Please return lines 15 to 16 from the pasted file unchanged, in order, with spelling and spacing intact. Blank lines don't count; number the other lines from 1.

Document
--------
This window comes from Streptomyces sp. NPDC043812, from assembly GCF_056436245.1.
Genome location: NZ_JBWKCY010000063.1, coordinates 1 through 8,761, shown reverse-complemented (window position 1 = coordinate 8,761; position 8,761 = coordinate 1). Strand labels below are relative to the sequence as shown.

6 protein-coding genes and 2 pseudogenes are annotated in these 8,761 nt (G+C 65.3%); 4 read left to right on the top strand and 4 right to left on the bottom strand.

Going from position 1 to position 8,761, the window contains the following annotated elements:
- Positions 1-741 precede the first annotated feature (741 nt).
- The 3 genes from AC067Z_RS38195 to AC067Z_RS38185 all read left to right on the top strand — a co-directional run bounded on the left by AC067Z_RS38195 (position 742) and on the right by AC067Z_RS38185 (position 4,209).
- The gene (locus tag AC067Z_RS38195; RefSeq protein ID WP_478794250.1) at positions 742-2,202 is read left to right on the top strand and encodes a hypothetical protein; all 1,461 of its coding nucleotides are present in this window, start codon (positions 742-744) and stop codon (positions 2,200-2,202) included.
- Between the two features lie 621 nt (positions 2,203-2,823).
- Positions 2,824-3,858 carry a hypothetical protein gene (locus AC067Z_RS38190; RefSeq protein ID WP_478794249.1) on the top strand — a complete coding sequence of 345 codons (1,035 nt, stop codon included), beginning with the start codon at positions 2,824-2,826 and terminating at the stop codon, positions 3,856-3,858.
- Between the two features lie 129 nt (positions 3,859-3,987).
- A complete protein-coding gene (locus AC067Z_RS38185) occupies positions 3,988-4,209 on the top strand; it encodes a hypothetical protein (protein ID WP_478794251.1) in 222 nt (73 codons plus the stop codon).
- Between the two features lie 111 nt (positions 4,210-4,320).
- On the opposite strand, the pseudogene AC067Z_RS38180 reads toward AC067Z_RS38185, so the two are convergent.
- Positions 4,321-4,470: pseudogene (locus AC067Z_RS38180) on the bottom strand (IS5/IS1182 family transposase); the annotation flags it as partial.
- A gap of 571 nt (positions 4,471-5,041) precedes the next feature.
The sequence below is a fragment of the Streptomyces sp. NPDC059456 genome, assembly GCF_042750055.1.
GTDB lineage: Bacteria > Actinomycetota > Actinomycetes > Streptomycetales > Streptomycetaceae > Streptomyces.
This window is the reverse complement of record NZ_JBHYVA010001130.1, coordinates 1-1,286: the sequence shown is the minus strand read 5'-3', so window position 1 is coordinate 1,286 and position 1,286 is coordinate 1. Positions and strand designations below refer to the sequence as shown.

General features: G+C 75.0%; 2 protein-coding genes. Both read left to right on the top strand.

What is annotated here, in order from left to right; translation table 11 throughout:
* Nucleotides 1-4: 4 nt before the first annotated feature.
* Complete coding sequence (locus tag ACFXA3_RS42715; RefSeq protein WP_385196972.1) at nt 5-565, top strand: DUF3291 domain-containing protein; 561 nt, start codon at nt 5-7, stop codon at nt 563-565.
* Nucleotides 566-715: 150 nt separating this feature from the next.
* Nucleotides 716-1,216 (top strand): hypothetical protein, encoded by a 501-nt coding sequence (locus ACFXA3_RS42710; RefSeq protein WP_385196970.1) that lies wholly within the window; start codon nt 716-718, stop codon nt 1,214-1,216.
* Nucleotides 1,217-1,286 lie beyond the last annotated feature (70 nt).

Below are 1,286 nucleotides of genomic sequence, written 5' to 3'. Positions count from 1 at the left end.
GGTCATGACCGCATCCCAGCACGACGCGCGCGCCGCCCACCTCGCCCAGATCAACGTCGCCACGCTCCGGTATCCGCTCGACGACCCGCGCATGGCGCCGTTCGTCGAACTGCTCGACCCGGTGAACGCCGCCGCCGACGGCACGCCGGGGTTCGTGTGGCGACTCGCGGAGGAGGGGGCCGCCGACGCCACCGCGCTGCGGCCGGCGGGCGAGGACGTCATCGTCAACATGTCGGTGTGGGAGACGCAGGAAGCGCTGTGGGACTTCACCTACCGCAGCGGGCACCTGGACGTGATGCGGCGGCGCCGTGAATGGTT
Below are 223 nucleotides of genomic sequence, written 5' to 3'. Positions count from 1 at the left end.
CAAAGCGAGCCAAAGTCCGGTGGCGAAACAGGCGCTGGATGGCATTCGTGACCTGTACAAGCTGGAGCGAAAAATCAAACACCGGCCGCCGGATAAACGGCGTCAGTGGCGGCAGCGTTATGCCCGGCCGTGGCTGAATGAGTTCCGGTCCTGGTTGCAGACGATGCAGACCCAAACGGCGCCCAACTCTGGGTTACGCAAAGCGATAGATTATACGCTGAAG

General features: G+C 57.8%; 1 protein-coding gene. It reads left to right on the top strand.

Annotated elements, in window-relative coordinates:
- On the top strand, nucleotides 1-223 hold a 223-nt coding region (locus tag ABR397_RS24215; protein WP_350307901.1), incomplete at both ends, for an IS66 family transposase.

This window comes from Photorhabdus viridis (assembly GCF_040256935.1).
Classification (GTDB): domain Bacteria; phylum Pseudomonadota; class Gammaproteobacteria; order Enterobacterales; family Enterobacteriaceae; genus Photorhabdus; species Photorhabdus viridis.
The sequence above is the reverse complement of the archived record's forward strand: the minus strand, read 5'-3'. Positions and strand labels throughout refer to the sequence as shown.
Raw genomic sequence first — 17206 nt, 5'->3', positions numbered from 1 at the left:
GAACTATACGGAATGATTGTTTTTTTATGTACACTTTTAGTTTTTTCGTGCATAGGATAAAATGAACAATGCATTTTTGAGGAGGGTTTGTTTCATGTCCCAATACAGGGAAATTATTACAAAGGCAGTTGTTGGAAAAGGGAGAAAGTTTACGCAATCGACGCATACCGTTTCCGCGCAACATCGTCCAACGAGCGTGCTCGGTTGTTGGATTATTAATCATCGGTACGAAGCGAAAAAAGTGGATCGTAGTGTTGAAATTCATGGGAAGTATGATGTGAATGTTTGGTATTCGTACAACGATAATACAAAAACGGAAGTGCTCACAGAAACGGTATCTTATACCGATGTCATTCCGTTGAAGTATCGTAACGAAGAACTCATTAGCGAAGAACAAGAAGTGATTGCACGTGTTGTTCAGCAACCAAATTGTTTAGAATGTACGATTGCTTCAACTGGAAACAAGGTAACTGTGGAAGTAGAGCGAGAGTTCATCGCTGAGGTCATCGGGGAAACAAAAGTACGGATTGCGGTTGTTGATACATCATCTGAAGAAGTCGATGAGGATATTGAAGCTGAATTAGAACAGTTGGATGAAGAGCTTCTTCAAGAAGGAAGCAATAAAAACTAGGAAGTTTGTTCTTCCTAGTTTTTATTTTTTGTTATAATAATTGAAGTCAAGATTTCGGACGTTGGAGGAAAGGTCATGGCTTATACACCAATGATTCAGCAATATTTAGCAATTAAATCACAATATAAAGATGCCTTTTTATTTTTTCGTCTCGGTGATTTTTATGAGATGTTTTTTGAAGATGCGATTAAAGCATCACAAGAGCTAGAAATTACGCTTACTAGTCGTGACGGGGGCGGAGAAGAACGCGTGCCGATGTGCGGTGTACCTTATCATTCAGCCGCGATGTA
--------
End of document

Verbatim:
- A gap of 571 nt (positions 4,471-5,041) precedes the next feature.
The sequence below is a fragment of the Streptomyces sp. NPDC059456 genome, assembly GCF_042750055.1.